A jury convicted Ron Allen of first-degree intentional homicide as party to the crime. He raises various challenges to the conviction and sentence of life without extended supervision, but the court of appeals rejects them all.
Allen and four other men, all members or former members of the same gang, were in the victim’s home when the killing occurred. Allen and two others beat and strangled the victim until he was apparently dead; a fourth member (the “general”) of the gang later shot the victim three times in the head.
Allen first claims his trial counsel was ineffective for failing to request a jury instruction as to the meaning of “conspiracy.” The reason is this: Allen’s defense at trial was coercion (which defense, if successful, would have reduced his conviction to second-degree intentional homicide). The coercion defense requires that the defendant have acted under a threat by another person but that person cannot be a “co-conspirator.” Wis. Stat. § 939.46(1). Allen’s claim was that he killed the victim under threat from the gang’s general. (In Allen’s telling, the general is someone to be afraid of; he had once beaten Allen’s arm and hand with a meat tenderizer for an hour and a half for stealing a blunt, occasionally pointing a gun at him.) Though the state’s theory of Allen’s party-to-the-crime culpability was that he “aided and abetted” the murder (rather than having engaged in a conspiracy to commit it), during closing the prosecutor described the general as Allen’s “co-conspirator.”
In context the state’s use of the term does not appear to be an attempt to argue that the general, as co-conspirator, could not be the source of a threat satisfying the coercion defense; it was instead arguing that Allen was simply not afraid of the general. However, the jury apparently picked up on the issue, because during deliberations they sent a question to the judge (which he declined to answer): “is [the general] considered a co-conspirator by law?”
Allen’s argument seems to be that first, he wasn’t a “co-conspirator” with the general, at least in his version of events, because he did not have an “agreement” with the general to “further common criminal objectives”–i.e. the homicide–but was instead acting under threat from the general. See Wis. JI–Criminal 400B1. But in the absence of a definition of “co-conspirator”, the jury might have believed that Allen’s participation in the homicide at the general’s direction made him a co-conspirator and thus ruled out the defense.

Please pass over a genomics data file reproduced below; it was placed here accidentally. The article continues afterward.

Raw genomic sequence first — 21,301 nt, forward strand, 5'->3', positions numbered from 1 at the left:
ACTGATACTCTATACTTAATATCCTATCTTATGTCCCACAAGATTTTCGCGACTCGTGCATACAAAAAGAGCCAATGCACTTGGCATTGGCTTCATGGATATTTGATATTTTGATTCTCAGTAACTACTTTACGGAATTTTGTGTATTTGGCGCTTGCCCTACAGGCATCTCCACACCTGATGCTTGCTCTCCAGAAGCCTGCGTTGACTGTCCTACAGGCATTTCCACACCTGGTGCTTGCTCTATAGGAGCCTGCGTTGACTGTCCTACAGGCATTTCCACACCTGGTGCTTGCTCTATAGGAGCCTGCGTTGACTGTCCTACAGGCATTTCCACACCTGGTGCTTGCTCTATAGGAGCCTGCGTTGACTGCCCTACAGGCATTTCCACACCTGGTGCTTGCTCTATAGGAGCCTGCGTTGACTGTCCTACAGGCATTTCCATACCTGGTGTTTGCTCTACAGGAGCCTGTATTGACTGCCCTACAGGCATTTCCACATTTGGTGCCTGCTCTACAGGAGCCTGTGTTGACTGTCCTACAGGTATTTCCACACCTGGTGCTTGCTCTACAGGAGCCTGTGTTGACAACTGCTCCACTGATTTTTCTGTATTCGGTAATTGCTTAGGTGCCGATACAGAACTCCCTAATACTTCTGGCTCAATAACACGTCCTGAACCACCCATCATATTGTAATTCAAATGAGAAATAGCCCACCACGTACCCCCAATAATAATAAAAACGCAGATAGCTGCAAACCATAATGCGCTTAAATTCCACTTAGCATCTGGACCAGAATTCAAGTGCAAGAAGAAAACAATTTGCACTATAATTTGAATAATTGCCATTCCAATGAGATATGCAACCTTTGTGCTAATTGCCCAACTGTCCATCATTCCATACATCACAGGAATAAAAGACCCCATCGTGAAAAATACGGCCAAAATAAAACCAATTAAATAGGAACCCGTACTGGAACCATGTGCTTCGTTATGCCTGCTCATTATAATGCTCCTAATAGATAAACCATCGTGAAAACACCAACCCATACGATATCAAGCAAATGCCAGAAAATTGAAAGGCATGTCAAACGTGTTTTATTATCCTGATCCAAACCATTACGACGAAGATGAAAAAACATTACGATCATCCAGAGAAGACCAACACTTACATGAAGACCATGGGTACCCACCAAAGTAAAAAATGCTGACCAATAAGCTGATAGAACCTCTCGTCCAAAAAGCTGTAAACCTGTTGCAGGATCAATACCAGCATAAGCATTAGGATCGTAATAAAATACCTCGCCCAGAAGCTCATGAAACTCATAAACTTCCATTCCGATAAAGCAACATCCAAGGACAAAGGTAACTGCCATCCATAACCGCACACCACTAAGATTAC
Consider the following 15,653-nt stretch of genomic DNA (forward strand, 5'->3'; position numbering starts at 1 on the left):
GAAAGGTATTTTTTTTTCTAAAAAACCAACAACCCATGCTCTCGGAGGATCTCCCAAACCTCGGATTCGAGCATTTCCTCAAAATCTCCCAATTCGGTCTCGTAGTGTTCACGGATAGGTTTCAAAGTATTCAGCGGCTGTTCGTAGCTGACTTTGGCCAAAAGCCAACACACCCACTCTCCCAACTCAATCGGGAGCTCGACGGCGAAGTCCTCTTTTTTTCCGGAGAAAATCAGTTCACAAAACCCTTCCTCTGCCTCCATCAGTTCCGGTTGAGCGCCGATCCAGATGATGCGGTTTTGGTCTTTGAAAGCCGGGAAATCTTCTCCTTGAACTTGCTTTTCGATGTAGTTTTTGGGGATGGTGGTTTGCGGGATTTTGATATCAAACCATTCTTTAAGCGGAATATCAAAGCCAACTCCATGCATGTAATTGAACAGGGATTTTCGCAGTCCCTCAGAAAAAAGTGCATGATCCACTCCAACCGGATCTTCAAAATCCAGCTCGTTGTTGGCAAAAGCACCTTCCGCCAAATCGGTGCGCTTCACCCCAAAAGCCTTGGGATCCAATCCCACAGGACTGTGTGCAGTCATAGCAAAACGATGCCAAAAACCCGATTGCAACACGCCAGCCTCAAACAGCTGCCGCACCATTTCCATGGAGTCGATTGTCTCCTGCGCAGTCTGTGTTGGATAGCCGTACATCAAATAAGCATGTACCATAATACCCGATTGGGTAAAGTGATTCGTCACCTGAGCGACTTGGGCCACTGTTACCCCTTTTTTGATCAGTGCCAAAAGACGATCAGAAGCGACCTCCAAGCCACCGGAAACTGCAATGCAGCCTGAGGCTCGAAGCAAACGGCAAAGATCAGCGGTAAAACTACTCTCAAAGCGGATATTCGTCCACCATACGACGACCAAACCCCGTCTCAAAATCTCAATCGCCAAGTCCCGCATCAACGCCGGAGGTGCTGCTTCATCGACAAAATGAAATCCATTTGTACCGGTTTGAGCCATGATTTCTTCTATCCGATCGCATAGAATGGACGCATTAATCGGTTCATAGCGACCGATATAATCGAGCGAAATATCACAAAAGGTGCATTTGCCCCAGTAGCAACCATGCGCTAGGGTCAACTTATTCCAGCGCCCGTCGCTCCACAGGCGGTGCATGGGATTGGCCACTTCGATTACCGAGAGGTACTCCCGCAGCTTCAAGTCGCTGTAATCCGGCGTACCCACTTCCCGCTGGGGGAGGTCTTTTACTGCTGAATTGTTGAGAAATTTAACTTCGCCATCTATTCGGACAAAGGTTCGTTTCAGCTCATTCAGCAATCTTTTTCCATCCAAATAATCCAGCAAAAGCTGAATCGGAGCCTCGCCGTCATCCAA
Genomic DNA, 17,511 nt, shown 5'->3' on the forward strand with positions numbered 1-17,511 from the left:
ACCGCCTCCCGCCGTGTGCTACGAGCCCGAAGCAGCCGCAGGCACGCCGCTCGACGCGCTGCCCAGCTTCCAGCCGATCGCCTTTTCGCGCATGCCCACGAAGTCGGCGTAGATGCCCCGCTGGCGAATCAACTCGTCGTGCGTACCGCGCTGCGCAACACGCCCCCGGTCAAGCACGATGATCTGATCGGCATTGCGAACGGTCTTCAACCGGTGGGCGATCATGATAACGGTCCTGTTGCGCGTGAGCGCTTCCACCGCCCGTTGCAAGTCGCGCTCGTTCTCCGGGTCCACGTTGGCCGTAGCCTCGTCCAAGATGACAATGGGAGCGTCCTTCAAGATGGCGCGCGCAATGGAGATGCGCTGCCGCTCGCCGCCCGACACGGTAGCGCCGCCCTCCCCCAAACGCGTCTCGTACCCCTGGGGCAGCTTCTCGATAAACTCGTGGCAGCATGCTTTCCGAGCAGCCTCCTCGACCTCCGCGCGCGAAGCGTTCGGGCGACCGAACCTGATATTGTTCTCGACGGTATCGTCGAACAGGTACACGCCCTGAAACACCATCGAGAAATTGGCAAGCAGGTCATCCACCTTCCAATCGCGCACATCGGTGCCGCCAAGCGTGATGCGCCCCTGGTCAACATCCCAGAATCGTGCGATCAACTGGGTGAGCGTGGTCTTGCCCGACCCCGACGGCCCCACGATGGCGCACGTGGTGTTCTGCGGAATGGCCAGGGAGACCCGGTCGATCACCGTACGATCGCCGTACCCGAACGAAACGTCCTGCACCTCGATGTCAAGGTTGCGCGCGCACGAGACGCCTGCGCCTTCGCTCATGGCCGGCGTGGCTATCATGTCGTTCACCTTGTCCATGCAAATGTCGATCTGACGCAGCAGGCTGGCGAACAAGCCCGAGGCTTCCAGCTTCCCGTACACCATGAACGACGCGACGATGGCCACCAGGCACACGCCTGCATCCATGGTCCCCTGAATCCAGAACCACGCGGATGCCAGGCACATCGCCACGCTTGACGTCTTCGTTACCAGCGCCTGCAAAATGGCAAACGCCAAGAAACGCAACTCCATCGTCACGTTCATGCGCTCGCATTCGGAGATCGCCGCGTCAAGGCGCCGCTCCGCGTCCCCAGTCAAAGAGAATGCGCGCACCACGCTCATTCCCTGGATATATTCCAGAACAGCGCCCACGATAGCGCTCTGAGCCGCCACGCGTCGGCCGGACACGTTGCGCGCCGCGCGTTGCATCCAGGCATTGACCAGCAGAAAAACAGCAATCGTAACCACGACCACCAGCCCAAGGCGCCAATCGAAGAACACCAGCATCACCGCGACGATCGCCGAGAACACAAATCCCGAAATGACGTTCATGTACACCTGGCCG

The court of appeals’ response to this argument (¶¶16-18) is unpersuasive. It notes the state’s “passing” use of the term “co-conspirator” in closing, saying that it could not have “infected the trial”; it also observes that the jury was correctly instructed as to the meaning of “aiding and abetting.” But that misses a more important problem–the fact that the instruction on coercion (which the jury also received) tells the jury that it can’t find coercion where the threat is from a “co-conspirator” without defining that term. In fact, the instruction’s notes suggests the definition of conspiracy be included where the facts put it in issue, Wis. JI–Criminal 790, but that wasn’t done here. Allen thus seems to to have a point, particularly since the jury explicitly asked the court about the meaning of the term. The court of appeals’ only other response is that the evidence against his coercion defense was sufficient, but that, of course, is not the test–it’s whether there’s a reasonable probability that the jury might have decided differently if his counsel had asked for, and received, the instruction.
Allen next argues that his counsel should have elicited testimony from other gang-member witnesses that they were afraid of the general, and that death was a potential punishment for disobeying him. The court concludes that this evidence was put before the jury in other ways, and so such testimony would have been cumulative. (¶¶20-21).
The court also rejects, as belied by the record, Allen’s claim that he rejected an offer to plead to a Class B homicide because counsel didn’t explain to him that a Class B felony was the best he could do at trial. (¶¶22-24). Allen raises a number of other fact-specific issues (sufficiency of the evidence, improper closing argument, jury sequestration, change of venue, use of a prior statement for impeachment) which the court also turns back.